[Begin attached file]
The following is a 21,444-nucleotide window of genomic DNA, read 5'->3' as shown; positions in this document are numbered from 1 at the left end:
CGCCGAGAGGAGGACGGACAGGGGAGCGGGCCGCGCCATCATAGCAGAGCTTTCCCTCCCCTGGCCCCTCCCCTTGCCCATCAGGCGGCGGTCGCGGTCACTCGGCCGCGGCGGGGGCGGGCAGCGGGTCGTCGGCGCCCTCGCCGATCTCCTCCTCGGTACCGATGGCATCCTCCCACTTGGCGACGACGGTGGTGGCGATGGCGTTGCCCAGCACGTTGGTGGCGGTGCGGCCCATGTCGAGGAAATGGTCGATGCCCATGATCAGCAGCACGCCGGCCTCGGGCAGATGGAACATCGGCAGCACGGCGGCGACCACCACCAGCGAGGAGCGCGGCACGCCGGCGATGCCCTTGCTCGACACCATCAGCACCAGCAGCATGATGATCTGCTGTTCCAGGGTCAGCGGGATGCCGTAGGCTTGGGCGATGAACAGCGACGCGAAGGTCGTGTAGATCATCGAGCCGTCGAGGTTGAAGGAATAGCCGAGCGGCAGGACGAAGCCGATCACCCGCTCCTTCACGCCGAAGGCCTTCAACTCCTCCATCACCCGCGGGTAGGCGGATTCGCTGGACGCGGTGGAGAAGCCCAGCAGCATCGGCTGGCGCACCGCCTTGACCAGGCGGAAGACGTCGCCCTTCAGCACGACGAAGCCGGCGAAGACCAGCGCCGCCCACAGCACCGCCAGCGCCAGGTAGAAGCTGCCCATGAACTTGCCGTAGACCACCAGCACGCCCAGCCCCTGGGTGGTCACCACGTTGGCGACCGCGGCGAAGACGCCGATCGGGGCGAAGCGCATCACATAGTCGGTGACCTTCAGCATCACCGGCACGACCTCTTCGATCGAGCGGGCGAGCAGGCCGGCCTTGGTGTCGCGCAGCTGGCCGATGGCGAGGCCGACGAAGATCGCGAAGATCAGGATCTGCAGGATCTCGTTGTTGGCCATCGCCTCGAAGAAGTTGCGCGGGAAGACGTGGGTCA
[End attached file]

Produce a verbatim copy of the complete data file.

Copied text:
The following is a 21,444-nucleotide window of genomic DNA, read 5'->3' as shown; positions in this document are numbered from 1 at the left end:
CGCCGAGAGGAGGACGGACAGGGGAGCGGGCCGCGCCATCATAGCAGAGCTTTCCCTCCCCTGGCCCCTCCCCTTGCCCATCAGGCGGCGGTCGCGGTCACTCGGCCGCGGCGGGGGCGGGCAGCGGGTCGTCGGCGCCCTCGCCGATCTCCTCCTCGGTACCGATGGCATCCTCCCACTTGGCGACGACGGTGGTGGCGATGGCGTTGCCCAGCACGTTGGTGGCGGTGCGGCCCATGTCGAGGAAATGGTCGATGCCCATGATCAGCAGCACGCCGGCCTCGGGCAGATGGAACATCGGCAGCACGGCGGCGACCACCACCAGCGAGGAGCGCGGCACGCCGGCGATGCCCTTGCTCGACACCATCAGCACCAGCAGCATGATGATCTGCTGTTCCAGGGTCAGCGGGATGCCGTAGGCTTGGGCGATGAACAGCGACGCGAAGGTCGTGTAGATCATCGAGCCGTCGAGGTTGAAGGAATAGCCGAGCGGCAGGACGAAGCCGATCACCCGCTCCTTCACGCCGAAGGCCTTCAACTCCTCCATCACCCGCGGGTAGGCGGATTCGCTGGACGCGGTGGAGAAGCCCAGCAGCATCGGCTGGCGCACCGCCTTGACCAGGCGGAAGACGTCGCCCTTCAGCACGACGAAGCCGGCGAAGACCAGCGCCGCCCACAGCACCGCCAGCGCCAGGTAGAAGCTGCCCATGAACTTGCCGTAGACCACCAGCACGCCCAGCCCCTGGGTGGTCACCACGTTGGCGACCGCGGCGAAGACGCCGATCGGGGCGAAGCGCATCACATAGTCGGTGACCTTCAGCATCACCGGCACGACCTCTTCGATCGAGCGGGCGAGCAGGCCGGCCTTGGTGTCGCGCAGCTGGCCGATGGCGAGGCCGACGAAGATCGCGAAGATCAGGATCTGCAGGATCTCGTTGTTGGCCATCGCCTCGAAGAAGTTGCGCGGGAAGACGTGGGTCA